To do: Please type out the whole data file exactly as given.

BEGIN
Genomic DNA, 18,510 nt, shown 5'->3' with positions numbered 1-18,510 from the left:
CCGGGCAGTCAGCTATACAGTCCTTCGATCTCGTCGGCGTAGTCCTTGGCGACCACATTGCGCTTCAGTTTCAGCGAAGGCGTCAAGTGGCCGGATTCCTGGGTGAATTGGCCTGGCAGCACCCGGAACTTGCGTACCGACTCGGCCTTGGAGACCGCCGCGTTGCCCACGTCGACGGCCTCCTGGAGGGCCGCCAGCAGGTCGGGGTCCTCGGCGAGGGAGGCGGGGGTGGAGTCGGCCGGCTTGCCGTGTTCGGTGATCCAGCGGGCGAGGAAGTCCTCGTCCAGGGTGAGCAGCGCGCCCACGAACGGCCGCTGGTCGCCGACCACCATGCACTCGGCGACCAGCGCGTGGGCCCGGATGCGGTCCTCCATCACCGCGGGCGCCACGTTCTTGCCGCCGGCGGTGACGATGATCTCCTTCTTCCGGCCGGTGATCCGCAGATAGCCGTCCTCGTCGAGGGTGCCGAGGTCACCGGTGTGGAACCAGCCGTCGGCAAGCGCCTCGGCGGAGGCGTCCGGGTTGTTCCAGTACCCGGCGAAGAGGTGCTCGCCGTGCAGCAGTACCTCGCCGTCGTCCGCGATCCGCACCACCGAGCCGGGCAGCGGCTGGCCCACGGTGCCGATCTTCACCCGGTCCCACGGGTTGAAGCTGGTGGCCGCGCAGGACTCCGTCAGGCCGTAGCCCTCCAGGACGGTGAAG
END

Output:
Genomic DNA, 18,510 nt, shown 5'->3' with positions numbered 1-18,510 from the left:
CCGGGCAGTCAGCTATACAGTCCTTCGATCTCGTCGGCGTAGTCCTTGGCGACCACATTGCGCTTCAGTTTCAGCGAAGGCGTCAAGTGGCCGGATTCCTGGGTGAATTGGCCTGGCAGCACCCGGAACTTGCGTACCGACTCGGCCTTGGAGACCGCCGCGTTGCCCACGTCGACGGCCTCCTGGAGGGCCGCCAGCAGGTCGGGGTCCTCGGCGAGGGAGGCGGGGGTGGAGTCGGCCGGCTTGCCGTGTTCGGTGATCCAGCGGGCGAGGAAGTCCTCGTCCAGGGTGAGCAGCGCGCCCACGAACGGCCGCTGGTCGCCGACCACCATGCACTCGGCGACCAGCGCGTGGGCCCGGATGCGGTCCTCCATCACCGCGGGCGCCACGTTCTTGCCGCCGGCGGTGACGATGATCTCCTTCTTCCGGCCGGTGATCCGCAGATAGCCGTCCTCGTCGAGGGTGCCGAGGTCACCGGTGTGGAACCAGCCGTCGGCAAGCGCCTCGGCGGAGGCGTCCGGGTTGTTCCAGTACCCGGCGAAGAGGTGCTCGCCGTGCAGCAGTACCTCGCCGTCGTCCGCGATCCGCACCACCGAGCCGGGCAGCGGCTGGCCCACGGTGCCGATCTTCACCCGGTCCCACGGGTTGAAGCTGGTGGCCGCGCAGGACTCCGTCAGGCCGTAGCCCTCCAGGACGGTGAAG